Some Māori are urging whānau to improve their health by ditching dairy and meat - and embracing veganism.
The topic was at the centre of a recent New Zealand Human-Animal Studies conference, where researchers shared indigenous perspectives on plant-based diets.
Katie Brown, who lives in Lower Hutt, said it was easy to make classic Māori dishes like hāngi or boil-up vegan.
Boil-up - usually made by boiling pork bones in a broth with pūha or watercress - is a household favourite for many whānau.
But Ms Brown's version comes with a twist. She calls it a boil-up soup, a recipe she got from her uncle, which has no meat in it.
She blends together a mix of homemade vegetable stock, boiled kumara, potato, herbs, salt and pepper, and lots of watercress.
Katie has ditched all meat, seafood, and dairy products.
She stopped eating red meat when her father contracted bowel cancer, and became fully vegan this year.
Her father died in 2016.
"We found that red meat and processed meat were the two leading causes of bowel cancer, particularly in males," she said.
"When you see someone go through cancer, you feel really helpless to be able to help them.
"But if you know that you can do some things now to prevent you or any of your whānau from going through that then you kind of would. As soon as I had that knowledge I stopped eating red meat."
She said it was easy making the change because she was values-driven, not diet-driven.
"People have really embraced it because when you're eating based on values not based on a diet, as such, it's not like, 'Oh, she's carb-free.'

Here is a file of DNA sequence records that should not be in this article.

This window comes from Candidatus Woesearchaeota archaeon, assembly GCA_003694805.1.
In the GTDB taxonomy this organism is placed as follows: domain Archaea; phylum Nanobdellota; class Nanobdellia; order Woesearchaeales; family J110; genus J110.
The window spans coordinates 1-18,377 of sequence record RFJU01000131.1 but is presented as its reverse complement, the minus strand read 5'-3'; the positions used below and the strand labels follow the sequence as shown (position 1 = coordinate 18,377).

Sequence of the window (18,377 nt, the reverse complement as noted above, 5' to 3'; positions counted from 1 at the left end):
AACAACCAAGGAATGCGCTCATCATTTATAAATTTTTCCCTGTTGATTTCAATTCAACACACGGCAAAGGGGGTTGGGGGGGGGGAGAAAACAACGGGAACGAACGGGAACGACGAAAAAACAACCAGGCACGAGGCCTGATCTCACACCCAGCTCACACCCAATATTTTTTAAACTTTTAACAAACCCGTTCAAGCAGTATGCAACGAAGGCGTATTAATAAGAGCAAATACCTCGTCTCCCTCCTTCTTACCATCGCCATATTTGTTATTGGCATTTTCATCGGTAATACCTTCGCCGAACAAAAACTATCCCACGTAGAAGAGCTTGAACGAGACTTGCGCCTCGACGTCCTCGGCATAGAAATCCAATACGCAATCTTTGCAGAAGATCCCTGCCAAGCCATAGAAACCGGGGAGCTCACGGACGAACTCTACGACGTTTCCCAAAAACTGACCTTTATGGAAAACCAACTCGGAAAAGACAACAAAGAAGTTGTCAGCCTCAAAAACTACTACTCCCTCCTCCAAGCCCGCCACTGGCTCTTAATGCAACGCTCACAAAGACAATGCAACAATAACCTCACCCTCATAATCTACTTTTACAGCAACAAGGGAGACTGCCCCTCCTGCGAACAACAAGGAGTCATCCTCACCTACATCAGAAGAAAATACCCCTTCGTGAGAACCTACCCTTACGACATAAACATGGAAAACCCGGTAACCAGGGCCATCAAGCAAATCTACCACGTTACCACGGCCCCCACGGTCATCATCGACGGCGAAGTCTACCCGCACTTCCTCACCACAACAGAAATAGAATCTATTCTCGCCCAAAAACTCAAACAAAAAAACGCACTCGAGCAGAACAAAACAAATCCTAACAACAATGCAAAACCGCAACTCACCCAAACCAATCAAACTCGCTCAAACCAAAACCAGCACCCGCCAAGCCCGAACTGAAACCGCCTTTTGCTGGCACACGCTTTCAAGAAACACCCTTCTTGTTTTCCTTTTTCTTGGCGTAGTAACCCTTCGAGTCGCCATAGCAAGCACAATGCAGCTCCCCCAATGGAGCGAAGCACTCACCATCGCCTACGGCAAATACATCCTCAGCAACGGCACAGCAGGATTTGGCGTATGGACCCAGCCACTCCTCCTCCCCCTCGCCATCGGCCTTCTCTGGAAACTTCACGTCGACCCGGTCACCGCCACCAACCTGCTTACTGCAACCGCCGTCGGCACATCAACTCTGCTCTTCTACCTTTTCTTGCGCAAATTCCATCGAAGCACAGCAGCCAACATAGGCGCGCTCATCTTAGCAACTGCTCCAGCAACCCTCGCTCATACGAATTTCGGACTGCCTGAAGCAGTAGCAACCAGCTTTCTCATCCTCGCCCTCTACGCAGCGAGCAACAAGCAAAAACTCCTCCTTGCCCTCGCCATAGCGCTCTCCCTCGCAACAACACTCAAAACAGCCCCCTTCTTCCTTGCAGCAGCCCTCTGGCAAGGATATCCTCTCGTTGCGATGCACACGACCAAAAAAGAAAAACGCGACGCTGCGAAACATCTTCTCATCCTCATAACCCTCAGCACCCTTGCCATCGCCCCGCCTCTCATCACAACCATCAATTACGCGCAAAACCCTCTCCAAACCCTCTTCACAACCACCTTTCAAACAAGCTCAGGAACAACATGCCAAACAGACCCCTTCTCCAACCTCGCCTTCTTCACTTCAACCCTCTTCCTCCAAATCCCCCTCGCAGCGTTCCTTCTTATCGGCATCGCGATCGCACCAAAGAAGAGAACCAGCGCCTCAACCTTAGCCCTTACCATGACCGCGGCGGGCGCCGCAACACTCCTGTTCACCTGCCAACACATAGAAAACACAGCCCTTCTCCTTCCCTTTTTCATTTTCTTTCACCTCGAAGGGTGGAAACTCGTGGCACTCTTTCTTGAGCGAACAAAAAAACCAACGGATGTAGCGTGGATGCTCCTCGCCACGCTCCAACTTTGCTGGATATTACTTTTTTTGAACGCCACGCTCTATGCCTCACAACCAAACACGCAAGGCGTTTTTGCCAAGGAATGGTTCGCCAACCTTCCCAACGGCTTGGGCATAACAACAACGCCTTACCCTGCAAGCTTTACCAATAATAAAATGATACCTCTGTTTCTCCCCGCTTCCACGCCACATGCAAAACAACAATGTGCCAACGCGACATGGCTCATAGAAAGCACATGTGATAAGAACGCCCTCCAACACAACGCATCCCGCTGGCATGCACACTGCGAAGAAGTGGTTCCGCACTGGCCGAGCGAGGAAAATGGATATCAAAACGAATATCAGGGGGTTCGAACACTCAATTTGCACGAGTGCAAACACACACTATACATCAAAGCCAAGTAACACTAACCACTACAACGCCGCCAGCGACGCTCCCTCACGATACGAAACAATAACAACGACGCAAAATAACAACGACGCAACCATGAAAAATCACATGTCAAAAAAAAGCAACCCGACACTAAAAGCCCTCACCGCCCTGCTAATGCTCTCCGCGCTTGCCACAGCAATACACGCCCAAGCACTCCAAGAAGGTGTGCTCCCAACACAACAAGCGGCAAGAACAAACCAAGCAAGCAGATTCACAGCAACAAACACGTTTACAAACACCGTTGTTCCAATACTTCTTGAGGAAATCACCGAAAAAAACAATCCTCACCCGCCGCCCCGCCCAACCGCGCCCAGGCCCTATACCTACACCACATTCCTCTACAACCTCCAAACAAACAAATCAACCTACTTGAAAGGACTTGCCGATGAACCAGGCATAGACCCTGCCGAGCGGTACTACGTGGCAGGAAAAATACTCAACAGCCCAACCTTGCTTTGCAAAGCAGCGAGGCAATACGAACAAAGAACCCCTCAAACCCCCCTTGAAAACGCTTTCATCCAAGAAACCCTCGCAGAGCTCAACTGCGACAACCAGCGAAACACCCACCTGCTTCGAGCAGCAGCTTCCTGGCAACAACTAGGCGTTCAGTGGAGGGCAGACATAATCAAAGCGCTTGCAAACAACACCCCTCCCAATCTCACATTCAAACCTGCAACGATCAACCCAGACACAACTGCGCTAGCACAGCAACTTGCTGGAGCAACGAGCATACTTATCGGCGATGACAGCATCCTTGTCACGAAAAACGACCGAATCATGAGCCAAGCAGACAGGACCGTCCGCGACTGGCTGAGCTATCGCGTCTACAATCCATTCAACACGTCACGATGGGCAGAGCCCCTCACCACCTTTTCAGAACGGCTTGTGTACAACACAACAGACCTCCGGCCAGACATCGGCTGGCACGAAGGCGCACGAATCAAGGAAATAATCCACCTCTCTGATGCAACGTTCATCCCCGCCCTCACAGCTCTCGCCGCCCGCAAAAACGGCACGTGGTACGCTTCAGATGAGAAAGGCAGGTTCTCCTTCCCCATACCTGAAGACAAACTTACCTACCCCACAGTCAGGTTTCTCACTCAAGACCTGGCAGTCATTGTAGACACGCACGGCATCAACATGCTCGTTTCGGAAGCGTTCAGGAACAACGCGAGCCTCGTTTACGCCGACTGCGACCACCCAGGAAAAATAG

"It's more about ... trying to do something good for the planet. It's a big life change but it's the best thing I've done."
But health benefits are not the only reasons to turn vegan.
Anne-Marie Midwood-Murray, who runs a Māori vegan Facebook page, wanted to reclaim some of the same eating habits of her tūpuna (ancestors).
"Their diets back them, the majority of it was vegetarian and kaimoana, but mostly vegetarian. Fast-forward to now, we've become lazy with learning about the better practices and stepping back into the times of our tūpuna living their best lives and being healthy."
The New Zealand Vegan Society anticipates the number of vegans in the country has risen significantly in the last five years.
A spokesperson said the amount of traffic its website got, the number of Māori vegan social media pages, and restaurants offering vegan options, had rapidly increased.
Plant-based diet researcher Piripi McGibbins said that might surprise some people.
"There is this idea that you have to eat meat to be Māori. I had internalised that idea to an extent and so I thought that my vegeterianism and my veganism would alienate me. I guess I was wrong."
But Ms Midwood-Murray said it sometimes took whānau a little bit of convincing to see how easy eating vegan could be.
"Going into the wharekai [kitchen] and having those conversations with our kaimahi [worker] and I remember an aunty saying, 'Oh no no no, I'm never going to be vegan.'
"I said, 'Aunty, do you want a banana?' And she goes, 'Oh, yes please.' And I said, 'Well, now you're eating vegan.' "